Iconic Trans Rights Activists Marsha P. Johnson And Sylvia Rivera To Be Honored With Their Own Monuments In New York City
Both women were part of the 1969 Stonewall Rebellion.
Two of the most iconic trans rights activists in American history will be immortalized in a New York monument for their courage in the face of oppression.
City officials announced on Wednesday Marsha P. Johnson And Sylvia Rivera will be honored with a monument for their work as activists, reports The Associated Press.
Johnson and Rivera were both Greenwich Village drag performers and sex workers who played a part in the Stonewall Rebellion. In June 1969, New York Police raided the gay bar on Christopher Street attacking and harassing patrons due to bigoted laws that punished LGBT people for being themselves in public. Both women were among those victimized. Historians consider the Stonewall Rebellion to be a turning point for the gay rights struggle.
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The discrimination they endured propelled them into a life of advocacy. Over the course of their lives, they used their voices to speak on behalf of the homeless, LGBTQ youth and those living with HIV/AIDS.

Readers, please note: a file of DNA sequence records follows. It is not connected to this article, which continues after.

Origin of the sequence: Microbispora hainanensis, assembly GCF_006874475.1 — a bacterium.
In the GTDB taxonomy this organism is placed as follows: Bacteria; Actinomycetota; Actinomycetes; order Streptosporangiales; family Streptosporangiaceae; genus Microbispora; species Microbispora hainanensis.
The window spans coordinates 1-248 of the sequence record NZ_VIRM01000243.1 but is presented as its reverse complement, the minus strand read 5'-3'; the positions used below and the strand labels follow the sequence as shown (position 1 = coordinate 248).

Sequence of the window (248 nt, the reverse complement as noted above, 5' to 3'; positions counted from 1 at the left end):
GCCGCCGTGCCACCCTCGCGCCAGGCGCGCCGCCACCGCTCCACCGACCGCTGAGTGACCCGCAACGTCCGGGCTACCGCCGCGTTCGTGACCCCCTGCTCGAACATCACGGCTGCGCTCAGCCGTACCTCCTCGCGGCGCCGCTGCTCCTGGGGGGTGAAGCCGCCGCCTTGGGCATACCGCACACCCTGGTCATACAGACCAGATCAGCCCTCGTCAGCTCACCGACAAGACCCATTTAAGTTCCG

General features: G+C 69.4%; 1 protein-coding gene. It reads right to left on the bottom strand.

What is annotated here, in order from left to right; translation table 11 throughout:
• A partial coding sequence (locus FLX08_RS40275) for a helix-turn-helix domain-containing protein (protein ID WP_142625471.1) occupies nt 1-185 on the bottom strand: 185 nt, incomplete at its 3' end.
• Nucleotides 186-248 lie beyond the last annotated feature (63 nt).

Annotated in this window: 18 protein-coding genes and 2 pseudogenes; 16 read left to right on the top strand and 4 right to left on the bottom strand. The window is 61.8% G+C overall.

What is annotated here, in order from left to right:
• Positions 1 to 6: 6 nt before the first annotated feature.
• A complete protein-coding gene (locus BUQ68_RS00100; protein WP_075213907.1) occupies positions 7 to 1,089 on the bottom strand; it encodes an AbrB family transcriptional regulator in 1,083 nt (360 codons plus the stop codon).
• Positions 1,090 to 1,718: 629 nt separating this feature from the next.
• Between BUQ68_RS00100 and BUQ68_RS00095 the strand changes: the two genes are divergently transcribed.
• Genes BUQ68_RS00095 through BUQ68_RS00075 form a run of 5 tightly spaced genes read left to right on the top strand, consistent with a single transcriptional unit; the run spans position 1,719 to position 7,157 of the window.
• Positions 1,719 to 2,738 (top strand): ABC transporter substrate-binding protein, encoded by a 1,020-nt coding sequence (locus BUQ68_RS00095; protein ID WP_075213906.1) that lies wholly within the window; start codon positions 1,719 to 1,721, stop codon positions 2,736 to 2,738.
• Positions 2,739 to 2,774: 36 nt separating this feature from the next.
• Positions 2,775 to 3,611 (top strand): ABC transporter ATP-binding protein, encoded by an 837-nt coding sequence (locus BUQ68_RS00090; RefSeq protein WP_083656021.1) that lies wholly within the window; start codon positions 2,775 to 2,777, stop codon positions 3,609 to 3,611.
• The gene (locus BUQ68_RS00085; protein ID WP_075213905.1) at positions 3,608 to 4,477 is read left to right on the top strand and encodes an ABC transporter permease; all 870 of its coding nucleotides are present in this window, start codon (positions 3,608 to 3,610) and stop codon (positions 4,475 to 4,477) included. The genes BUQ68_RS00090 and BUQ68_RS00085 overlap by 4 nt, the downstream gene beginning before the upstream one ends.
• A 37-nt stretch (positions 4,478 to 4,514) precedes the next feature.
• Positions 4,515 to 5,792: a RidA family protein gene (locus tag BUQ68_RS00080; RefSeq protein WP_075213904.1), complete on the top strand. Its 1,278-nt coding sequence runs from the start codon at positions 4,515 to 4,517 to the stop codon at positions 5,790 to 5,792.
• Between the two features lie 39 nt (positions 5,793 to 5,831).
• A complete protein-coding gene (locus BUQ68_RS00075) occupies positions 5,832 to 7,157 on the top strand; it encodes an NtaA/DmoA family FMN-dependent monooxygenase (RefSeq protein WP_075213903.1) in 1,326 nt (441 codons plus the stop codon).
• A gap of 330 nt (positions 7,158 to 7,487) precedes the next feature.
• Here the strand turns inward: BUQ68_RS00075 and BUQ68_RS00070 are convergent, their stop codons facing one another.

In 1970, the pair founded the Street Transvestite Action Revolutionaries, a group dedicated to helping homeless gay youth. Most of their advocacy work was carried out through their organization.
“Marsha was the first friend I made on 42nd Street,” Rivera said in a 1995 interview where she credited her friend for teaching her how to navigate life as a trans woman. “She was 17. Marsha plugged in the light for me.”
A New York Times report detailed how the first monument made in the 1990s honoring Stonewall left out Black and brown and transgender people. Now, the city hopes to correct the glaring mistake.
After the official announcement was made, New York City's first lady Chirlane McCray said the new monument was vital to capturing all the people involved in the fight for equality.
The proposed structure will be displayed in Greenwich Village, nearly a block from the Stonewall Inn. Officials said the monument will be funded by an allocated $10 million set aside for new art projects in the city, the New York Times reports.
Johnson died in 1992. An aura of mystery still surrounds her death. Her body was discovered in the Hudson River. The trans icon only lived to be 46 years old. Rivera died in 2002, living to the age of 50. Their legacies will now be remembered forever.